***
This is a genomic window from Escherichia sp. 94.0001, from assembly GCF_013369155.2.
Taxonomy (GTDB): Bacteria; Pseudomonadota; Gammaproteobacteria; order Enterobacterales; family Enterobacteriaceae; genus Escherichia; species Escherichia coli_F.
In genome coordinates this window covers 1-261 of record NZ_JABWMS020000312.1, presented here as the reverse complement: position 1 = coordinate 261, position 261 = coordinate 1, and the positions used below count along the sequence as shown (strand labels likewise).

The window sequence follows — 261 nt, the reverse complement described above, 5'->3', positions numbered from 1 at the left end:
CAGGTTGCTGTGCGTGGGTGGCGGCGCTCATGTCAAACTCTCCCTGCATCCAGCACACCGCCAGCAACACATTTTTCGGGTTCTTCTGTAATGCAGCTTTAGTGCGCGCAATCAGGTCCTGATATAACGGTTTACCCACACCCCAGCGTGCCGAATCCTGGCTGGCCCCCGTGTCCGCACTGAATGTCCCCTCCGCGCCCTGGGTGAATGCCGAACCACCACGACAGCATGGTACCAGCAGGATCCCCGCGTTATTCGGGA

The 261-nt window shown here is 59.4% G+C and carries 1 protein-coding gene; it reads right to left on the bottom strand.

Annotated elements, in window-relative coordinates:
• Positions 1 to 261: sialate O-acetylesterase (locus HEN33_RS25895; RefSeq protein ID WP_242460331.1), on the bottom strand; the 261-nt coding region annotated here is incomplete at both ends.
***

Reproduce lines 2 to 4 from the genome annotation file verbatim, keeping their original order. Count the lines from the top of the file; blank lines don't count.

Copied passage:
Taxonomy (GTDB): Bacteria; Pseudomonadota; Gammaproteobacteria; order Enterobacterales; family Enterobacteriaceae; genus Escherichia; species Escherichia coli_F.
In genome coordinates this window covers 1-261 of record NZ_JABWMS020000312.1, presented here as the reverse complement: position 1 = coordinate 261, position 261 = coordinate 1, and the positions used below count along the sequence as shown (strand labels likewise).

The window sequence follows — 261 nt, the reverse complement described above, 5'->3', positions numbered from 1 at the left end: